10. The Egyptians believed that one's soul (or personality) existed as an entity called the ba, which would join the ka, or life force, in the afterlife. Which of the following is commonly used to represent the ba? Hint



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quiz
Quiz Answer Key and Fun Facts
1. Careful rituals were followed during the process of mummification in ancient Egypt. One such ritual, which involved the use of several magical tools, intended to prepare the deceased for their new life by allowing them to speak and eat. What was this ritual known as?

Answer: The Opening of the Mouth

This process of animating the mouth, eyes, ears and nose was said to give mummies potential for life. The tradition was said to have been started by the god Ptah, the chief god in the city of Memphis.
2. As the deceased travelled west, they eventually came to a labyrinth with many portals. Which ancient text was said to contain spells which would help the deceased defeat such obstacles?

Answer: The Book of the Dead

The 'Book of the Dead' was an expensive text to purchase and those who were rich enough to be buried with the book were more likely to achieve entry into the afterlife. As well as navigating their way through the labyrinth in the west, the deceased also had to recite a set text at each doorway, of which there were twenty-one (according the 'Book of the Dead').
3. In order to preserve the features of the deceased, which process, said to have been invented by the jackal-headed Anubis, was often carried out during the process of mummification?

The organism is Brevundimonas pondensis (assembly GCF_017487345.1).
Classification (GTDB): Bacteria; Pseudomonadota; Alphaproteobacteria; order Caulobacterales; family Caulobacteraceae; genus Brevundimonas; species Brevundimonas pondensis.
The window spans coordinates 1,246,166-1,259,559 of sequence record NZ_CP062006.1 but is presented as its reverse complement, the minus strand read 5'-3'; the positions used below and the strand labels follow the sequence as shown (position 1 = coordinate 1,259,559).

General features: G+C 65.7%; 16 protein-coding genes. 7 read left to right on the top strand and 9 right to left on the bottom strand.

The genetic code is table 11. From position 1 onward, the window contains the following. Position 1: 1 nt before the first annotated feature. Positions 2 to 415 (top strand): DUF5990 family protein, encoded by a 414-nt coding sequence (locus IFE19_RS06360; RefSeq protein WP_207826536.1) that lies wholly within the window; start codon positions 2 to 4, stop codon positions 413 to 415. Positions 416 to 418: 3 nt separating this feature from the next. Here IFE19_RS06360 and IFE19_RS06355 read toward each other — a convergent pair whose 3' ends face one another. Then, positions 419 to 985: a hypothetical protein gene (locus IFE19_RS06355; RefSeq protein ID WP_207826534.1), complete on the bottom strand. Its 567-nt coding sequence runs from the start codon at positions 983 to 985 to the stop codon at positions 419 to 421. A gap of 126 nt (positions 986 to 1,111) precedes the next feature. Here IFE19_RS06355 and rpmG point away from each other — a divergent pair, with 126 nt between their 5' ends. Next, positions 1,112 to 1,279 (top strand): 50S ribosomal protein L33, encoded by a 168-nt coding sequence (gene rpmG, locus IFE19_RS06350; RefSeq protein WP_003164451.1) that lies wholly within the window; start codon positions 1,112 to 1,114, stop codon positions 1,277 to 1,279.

Answer: Embalming

Anubis, son of Osiris and Nephthys, was the most important Egyptian deity involved in the journey to the afterlife. He invented the process of embalming, which he first used to preserve his father, Osiris. As well as receiving the mummy, performing the Opening of the Mouth ceremony and monitoring the Scales of Truth, Anubis was also originally the god of the dead, although this role was assumed by Osiris after he came to dwell in Duat, the place of the dead.
4. The dead were taken through the place of the dead, known as Duat, on a grand boat known as Mesektet which was decorated with gold, gems and fine wood. To which deity did this boat belong?

Answer: Re

This boat was the night boat of Re, in which he transported the dead into Duat. The boat also transported Re and other gods through Duat where they fought the evil Apep. The day boat of Re was called Mandjet.
5. It was said that the dead would depart from the boat in the third region of Duat, known as Amenti, where they would be judged by the council of gods. The gods who sailed the boat, however, would continue their journey through the other regions of Duat. How many regions of Duat were there?

Answer: Twelve

According to the "Amduat", an Egyptian funerary text that was written during the New Kingdom, Duat consisted of twelve regions. Each night, Ra, the sun god, would travel through each of the twelve regions fighting against the god Apep, who was believed to have brought chaos to the world. Ra's goal was to regain the world's order by morning.